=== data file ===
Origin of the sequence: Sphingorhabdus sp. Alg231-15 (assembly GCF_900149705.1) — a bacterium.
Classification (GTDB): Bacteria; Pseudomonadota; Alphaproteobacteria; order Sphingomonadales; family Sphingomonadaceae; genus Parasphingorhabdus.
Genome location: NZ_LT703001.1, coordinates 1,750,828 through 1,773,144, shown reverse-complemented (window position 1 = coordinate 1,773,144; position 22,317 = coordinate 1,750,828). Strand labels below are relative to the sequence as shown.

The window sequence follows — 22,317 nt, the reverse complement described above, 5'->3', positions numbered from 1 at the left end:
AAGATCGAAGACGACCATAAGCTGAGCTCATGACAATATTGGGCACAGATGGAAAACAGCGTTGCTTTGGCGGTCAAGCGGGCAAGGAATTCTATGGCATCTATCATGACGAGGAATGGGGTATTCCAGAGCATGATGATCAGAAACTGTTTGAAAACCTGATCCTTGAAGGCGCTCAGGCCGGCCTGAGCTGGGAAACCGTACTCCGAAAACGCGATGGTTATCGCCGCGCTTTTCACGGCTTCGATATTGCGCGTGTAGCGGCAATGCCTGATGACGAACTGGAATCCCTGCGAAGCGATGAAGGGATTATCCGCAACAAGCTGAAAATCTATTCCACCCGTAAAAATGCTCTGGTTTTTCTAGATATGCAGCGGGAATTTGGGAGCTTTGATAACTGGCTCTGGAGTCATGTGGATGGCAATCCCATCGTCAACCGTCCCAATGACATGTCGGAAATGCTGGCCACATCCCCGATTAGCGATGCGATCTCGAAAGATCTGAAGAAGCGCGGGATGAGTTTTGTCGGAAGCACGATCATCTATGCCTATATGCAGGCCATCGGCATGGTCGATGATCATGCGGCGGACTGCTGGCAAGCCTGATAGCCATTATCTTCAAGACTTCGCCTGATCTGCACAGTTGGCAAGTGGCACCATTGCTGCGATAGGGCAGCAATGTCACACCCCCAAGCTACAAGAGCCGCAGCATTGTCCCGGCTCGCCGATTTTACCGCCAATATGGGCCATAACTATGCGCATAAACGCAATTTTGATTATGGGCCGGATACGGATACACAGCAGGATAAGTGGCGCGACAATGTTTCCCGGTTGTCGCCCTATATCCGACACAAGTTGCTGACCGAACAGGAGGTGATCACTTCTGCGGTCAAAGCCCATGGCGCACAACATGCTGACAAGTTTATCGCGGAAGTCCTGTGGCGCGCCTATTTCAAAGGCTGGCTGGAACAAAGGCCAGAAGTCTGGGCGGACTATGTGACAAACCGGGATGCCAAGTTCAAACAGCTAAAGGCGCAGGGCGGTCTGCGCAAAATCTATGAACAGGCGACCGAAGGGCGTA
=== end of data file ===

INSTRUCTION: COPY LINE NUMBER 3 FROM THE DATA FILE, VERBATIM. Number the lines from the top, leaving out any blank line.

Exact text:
Genome location: NZ_LT703001.1, coordinates 1,750,828 through 1,773,144, shown reverse-complemented (window position 1 = coordinate 1,773,144; position 22,317 = coordinate 1,750,828). Strand labels below are relative to the sequence as shown.